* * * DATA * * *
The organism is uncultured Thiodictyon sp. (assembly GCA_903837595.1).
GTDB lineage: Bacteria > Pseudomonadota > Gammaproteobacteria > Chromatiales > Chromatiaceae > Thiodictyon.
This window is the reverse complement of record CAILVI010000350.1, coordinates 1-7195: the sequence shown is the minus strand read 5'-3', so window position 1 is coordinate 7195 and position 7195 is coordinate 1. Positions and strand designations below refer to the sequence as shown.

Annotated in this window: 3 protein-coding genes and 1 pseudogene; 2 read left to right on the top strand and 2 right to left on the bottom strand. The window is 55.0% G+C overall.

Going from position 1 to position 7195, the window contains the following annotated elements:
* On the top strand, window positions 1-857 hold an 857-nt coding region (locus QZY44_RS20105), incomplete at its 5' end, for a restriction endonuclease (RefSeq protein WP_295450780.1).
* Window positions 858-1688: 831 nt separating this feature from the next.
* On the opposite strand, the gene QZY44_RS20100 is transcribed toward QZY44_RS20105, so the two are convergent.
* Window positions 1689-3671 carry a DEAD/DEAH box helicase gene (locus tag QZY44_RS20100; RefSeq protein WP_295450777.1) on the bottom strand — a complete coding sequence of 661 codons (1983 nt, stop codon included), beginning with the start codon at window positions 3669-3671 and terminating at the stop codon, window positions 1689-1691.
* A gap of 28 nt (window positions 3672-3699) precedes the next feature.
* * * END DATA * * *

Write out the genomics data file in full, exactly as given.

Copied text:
The organism is uncultured Thiodictyon sp. (assembly GCA_903837595.1).
GTDB lineage: Bacteria > Pseudomonadota > Gammaproteobacteria > Chromatiales > Chromatiaceae > Thiodictyon.
This window is the reverse complement of record CAILVI010000350.1, coordinates 1-7195: the sequence shown is the minus strand read 5'-3', so window position 1 is coordinate 7195 and position 7195 is coordinate 1. Positions and strand designations below refer to the sequence as shown.

Annotated in this window: 3 protein-coding genes and 1 pseudogene; 2 read left to right on the top strand and 2 right to left on the bottom strand. The window is 55.0% G+C overall.

Going from position 1 to position 7195, the window contains the following annotated elements:
* On the top strand, window positions 1-857 hold an 857-nt coding region (locus QZY44_RS20105), incomplete at its 5' end, for a restriction endonuclease (RefSeq protein WP_295450780.1).
* Window positions 858-1688: 831 nt separating this feature from the next.
* On the opposite strand, the gene QZY44_RS20100 is transcribed toward QZY44_RS20105, so the two are convergent.
* Window positions 1689-3671 carry a DEAD/DEAH box helicase gene (locus tag QZY44_RS20100; RefSeq protein WP_295450777.1) on the bottom strand — a complete coding sequence of 661 codons (1983 nt, stop codon included), beginning with the start codon at window positions 3669-3671 and terminating at the stop codon, window positions 1689-1691.
* A gap of 28 nt (window positions 3672-3699) precedes the next feature.